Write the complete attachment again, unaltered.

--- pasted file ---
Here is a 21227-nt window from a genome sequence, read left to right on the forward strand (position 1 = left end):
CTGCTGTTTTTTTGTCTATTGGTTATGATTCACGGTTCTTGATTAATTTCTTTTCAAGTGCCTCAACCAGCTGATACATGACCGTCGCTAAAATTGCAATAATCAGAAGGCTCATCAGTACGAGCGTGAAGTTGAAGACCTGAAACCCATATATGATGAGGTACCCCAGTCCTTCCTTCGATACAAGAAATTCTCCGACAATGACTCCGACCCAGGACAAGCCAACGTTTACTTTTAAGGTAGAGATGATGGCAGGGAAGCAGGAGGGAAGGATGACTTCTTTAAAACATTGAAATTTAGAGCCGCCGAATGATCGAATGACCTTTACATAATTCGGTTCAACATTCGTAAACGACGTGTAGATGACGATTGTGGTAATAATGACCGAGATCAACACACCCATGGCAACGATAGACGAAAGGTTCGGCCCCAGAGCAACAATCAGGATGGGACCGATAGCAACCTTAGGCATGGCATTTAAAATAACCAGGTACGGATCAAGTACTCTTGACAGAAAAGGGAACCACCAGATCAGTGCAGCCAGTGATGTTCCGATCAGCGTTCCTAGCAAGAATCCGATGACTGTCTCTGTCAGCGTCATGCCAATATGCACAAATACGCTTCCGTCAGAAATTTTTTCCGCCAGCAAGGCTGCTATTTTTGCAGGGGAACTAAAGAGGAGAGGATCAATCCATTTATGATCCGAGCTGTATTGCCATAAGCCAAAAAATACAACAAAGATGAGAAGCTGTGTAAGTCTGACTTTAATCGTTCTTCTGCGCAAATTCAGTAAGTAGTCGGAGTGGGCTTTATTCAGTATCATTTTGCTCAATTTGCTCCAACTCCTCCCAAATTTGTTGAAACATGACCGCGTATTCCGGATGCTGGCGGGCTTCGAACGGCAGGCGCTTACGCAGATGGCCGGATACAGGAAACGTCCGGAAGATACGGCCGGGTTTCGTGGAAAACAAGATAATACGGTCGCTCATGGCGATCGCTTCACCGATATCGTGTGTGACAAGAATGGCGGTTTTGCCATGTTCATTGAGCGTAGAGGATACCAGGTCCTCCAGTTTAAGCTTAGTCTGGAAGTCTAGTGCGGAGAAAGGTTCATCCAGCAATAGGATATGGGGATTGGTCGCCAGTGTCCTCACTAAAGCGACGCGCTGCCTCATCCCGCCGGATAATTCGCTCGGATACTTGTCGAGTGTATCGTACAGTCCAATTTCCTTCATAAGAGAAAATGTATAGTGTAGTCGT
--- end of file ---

Here is a 21227-nt window from a genome sequence, read left to right on the forward strand (position 1 = left end):
CTGCTGTTTTTTTGTCTATTGGTTATGATTCACGGTTCTTGATTAATTTCTTTTCAAGTGCCTCAACCAGCTGATACATGACCGTCGCTAAAATTGCAATAATCAGAAGGCTCATCAGTACGAGCGTGAAGTTGAAGACCTGAAACCCATATATGATGAGGTACCCCAGTCCTTCCTTCGATACAAGAAATTCTCCGACAATGACTCCGACCCAGGACAAGCCAACGTTTACTTTTAAGGTAGAGATGATGGCAGGGAAGCAGGAGGGAAGGATGACTTCTTTAAAACATTGAAATTTAGAGCCGCCGAATGATCGAATGACCTTTACATAATTCGGTTCAACATTCGTAAACGACGTGTAGATGACGATTGTGGTAATAATGACCGAGATCAACACACCCATGGCAACGATAGACGAAAGGTTCGGCCCCAGAGCAACAATCAGGATGGGACCGATAGCAACCTTAGGCATGGCATTTAAAATAACCAGGTACGGATCAAGTACTCTTGACAGAAAAGGGAACCACCAGATCAGTGCAGCCAGTGATGTTCCGATCAGCGTTCCTAGCAAGAATCCGATGACTGTCTCTGTCAGCGTCATGCCAATATGCACAAATACGCTTCCGTCAGAAATTTTTTCCGCCAGCAAGGCTGCTATTTTTGCAGGGGAACTAAAGAGGAGAGGATCAATCCATTTATGATCCGAGCTGTATTGCCATAAGCCAAAAAATACAACAAAGATGAGAAGCTGTGTAAGTCTGACTTTAATCGTTCTTCTGCGCAAATTCAGTAAGTAGTCGGAGTGGGCTTTATTCAGTATCATTTTGCTCAATTTGCTCCAACTCCTCCCAAATTTGTTGAAACATGACCGCGTATTCCGGATGCTGGCGGGCTTCGAACGGCAGGCGCTTACGCAGATGGCCGGATACAGGAAACGTCCGGAAGATACGGCCGGGTTTCGTGGAAAACAAGATAATACGGTCGCTCATGGCGATCGCTTCACCGATATCGTGTGTGACAAGAATGGCGGTTTTGCCATGTTCATTGAGCGTAGAGGATACCAGGTCCTCCAGTTTAAGCTTAGTCTGGAAGTCTAGTGCGGAGAAAGGTTCATCCAGCAATAGGATATGGGGATTGGTCGCCAGTGTCCTCACTAAAGCGACGCGCTGCCTCATCCCGCCGGATAATTCGCTCGGATACTTGTCGAGTGTATCGTACAGTCCAATTTCCTTCATAAGAGAAAATGTATAGTGTAGTCGT